I didn’t have anyone to look after her. She was always meant to be in the film,
but not as much initially. Then we ran the bath for John
to brush his teeth and do meditation in and she was, like, “I’m gonna get in
there! I’m gonna get in there!” And we were, like,
“We might as well have her come in.” So, Therese held her and I set the camera
up, Jono went in and that was it. It was, like, very easy. So we just… It’s the same
as with people, you observe stuff, right? Then things become possible,
just by looking properly. And the animal always
is the witness, for me, in film. In all my films
there are a lot of animals. The reason is because they see us
as who we are, rather than as a number or as an other,
or as a dehumanised thing. So they will recognise you.
“Oh, you’re human.” They’ll either be afraid of us or they’ll
be kind to us because we give them food. So, I think animals are really important
witnesses around power, for me, as a metaphor, I guess. PENNY: Would… I know that some of the
people in the film are in the audience. Would you like to come… I’m afraid there’s only three chairs! But come and join us and… Yeah. – Is that all right?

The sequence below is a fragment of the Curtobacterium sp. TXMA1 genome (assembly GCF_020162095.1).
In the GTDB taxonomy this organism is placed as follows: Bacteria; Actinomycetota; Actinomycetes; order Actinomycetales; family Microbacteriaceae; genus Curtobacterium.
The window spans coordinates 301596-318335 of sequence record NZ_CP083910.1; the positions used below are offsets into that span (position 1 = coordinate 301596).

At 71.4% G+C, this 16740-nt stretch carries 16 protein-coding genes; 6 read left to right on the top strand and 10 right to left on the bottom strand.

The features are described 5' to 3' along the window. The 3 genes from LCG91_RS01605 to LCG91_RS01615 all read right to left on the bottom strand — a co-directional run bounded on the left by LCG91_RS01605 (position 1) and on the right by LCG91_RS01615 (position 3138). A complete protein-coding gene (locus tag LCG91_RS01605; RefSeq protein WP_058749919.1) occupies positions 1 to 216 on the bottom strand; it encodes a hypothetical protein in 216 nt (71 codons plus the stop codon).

– ERROL: (ON MIC) Just testing. OK, you’ve got the mic,
so I think you should go ahead. What was it like for you working
on the film and how did that come about? It was… How did I come in…? I was invited because I’m a cyclist
and an actor and I’d been working with Adrian
for many, many years. And so I got involved with the research and then I wasn’t in it for a long time
then I was brought in at the last minute. So I was a bit of an angel.
Um… And it was… (SIGHS) It was one of the hardest things I’ve done because it felt like it was really,
really dysfunctional. It was looking at society, and we weren’t
quite sure what we were making ever. And due to the dysfunction
of the whole thing, it’s created this piece
that I feel is quite “of now”, which is society
at its most dysfunctional. (LAUGHING) Or its most functional. Because it’s also a film about love,
isn’t it? And how people who generally… If you say there’s a film about people
who have mental illness and addiction and poverty and homelessness,
you would imagine somehow there’s pity or condescension involved,
and there just is not. So, it’s a celebration also.
Do you want to talk a bit about how…? I think you’re absolutely right. I think it’s to do a lot
with three things – love, faith and hope. I think that’s what the film
depicts a lot, you know, a loving society, being a community. Faith, you know, having this hope that you’re going to overcome something
that’s traumatic in your life, and overcoming it
and seeing the other side. And, um… What’s the other word I said? – PENNY: Uh… Faith…
– FLOOR: Faith, hope and love. I said the hope bit.
I said the faith bit, didn’t I? – You said the love bit.
– Love? You know, there’s not enough of it,
and I think… No, no. There’s not enough of it